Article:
Hospitals that provide high-quality care and meet patients’ expectations receive positive patient satisfaction ratings. Health system managers, patients, and providers expect hospitals to provide high-quality, safe, effective, and efficient services. To provide this level of service, hospitals must be secure environments. Given the increasing prevalence of workplace violence in healthcare, hospital security has also become a critical category by which patients evaluate their healthcare experiences.
Hospital administrators agree that one of the essential characteristics of a good security program is that security officers feel responsible for the environment’s physical safety, customer service, and patient satisfaction. Patients’ experiences are affected by staff members’ level of investment in their safety and security. But efforts to keep patients and their environments secure must go beyond staff training.
A robust hospital workplace safety plan keeps healthcare providers and patients safe. This plan must facilitate staff members’ ability to summon immediate assistance and the data collection that allows hospitals to meet accreditation standards. A safety culture emerges in hospitals where everyone is empowered to enact safety protocols. This culture goes a long way toward ensuring that patients experience high satisfaction. Hospital safety is, therefore, directly correlated to patient satisfaction.
The healthcare marketplace increasingly uses “patient satisfaction” to measure a hospital’s overall performance. As one American Association of Family Physicians member states, “The fact of the matter is that the marketplace […] is demanding that data on patient satisfaction be used to empower consumers. If physicians don’t get on board and try to make the data as good as possible and get our scores as high as possible, we’re going to be hurt in the marketplace. We’ll be noncompetitive.” To remain competitive—and this includes staff recruitment and retention—hospitals must achieve positive patient satisfaction reviews.
Hospitals can improve patient satisfaction by focusing on the following elements:
Care providers set expectations by communicating effectively with patients; when reasonable expectations are met or exceeded, patients report positive experiences. Every hospital aims to guarantee access to quality care; a healthcare institution’s primary mission is to provide accessible care that meets patients’ needs. In addition, patients who are educated about their conditions, the hospital’s procedures and protocols, and their providers’ roles are satisfied.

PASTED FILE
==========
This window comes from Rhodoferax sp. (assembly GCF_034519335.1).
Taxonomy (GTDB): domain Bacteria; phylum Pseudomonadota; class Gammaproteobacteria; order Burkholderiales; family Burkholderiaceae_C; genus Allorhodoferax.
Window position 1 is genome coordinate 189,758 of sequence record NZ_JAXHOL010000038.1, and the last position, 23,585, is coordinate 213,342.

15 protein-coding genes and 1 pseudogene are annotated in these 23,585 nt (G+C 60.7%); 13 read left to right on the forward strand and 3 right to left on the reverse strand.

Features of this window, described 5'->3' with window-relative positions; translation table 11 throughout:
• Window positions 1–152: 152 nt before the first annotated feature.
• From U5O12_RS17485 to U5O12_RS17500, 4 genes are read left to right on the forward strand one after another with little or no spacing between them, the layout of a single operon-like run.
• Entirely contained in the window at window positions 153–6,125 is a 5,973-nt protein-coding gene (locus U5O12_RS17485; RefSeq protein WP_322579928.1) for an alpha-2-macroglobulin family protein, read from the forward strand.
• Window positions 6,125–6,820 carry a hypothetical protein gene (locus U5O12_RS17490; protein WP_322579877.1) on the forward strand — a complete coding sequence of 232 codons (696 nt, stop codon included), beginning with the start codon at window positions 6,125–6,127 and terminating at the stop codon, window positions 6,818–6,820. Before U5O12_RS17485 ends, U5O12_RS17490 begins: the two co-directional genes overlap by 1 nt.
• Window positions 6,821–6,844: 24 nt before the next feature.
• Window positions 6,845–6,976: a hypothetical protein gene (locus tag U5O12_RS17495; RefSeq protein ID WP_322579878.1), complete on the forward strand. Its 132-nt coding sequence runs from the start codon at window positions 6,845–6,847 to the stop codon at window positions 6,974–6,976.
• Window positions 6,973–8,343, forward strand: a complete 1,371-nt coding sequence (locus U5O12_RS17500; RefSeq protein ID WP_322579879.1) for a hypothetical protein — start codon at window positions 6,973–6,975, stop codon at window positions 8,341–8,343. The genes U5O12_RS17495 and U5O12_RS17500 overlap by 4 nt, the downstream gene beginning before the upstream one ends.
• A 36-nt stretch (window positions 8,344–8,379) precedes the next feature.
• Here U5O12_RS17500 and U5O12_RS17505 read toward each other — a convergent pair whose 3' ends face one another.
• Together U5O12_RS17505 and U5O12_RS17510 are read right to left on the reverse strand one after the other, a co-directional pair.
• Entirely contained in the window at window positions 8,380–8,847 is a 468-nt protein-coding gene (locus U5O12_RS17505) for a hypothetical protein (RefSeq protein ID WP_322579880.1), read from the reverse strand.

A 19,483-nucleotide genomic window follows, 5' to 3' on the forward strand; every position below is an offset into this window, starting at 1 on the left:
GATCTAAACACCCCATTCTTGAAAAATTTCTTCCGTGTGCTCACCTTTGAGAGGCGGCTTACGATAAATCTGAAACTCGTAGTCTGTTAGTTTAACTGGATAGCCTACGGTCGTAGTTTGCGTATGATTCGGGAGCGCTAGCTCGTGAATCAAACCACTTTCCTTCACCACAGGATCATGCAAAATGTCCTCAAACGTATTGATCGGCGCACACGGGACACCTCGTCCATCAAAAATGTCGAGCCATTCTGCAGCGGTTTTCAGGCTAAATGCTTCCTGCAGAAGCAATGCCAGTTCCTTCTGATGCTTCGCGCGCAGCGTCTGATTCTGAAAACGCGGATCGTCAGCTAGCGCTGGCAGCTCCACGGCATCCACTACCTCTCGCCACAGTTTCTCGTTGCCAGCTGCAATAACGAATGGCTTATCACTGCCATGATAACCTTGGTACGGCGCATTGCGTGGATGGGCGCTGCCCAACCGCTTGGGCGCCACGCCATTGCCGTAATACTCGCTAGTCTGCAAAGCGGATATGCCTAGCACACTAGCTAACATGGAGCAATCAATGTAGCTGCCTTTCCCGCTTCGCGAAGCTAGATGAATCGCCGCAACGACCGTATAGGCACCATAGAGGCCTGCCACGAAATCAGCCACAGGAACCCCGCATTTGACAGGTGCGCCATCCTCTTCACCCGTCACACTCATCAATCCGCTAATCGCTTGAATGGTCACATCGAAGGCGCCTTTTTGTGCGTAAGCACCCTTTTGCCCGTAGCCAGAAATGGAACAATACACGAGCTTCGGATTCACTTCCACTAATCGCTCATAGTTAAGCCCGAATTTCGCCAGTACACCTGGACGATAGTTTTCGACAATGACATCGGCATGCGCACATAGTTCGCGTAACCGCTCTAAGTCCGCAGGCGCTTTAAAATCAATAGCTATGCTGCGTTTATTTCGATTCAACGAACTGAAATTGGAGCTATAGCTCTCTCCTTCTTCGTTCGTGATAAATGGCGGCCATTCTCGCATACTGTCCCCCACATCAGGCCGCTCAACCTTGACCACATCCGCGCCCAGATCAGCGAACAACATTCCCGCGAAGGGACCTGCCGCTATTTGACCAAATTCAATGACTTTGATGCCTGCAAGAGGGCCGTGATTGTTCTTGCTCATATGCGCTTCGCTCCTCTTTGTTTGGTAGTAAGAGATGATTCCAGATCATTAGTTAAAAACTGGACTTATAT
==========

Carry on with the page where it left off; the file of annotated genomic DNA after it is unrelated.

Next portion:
These patient-centered considerations underscore the need for programs and policies that promote a human connection between providers and patients. Research suggests that healthcare service quality indicators are the most influential determinants of patient satisfaction. Among these, health providers’ interpersonal care quality is the essential determinant of patient satisfaction. Adequate, well-trained staff who are well-supported by their workplaces can provide this type of high-quality interpersonal care. This entails communicating with patients and educating them effectively. As a result, they feel satisfied with the care they receive.
Because patient satisfaction has become a crucial indicator of overall hospital performance, hospitals can increase their bottom lines by improving patients’ experiences. Hospitals can improve patients’ comfort and safety by altering the physical environment and adopting effective security systems. Self-reported patient satisfaction rates can be drastically improved by enacting the following concrete changes: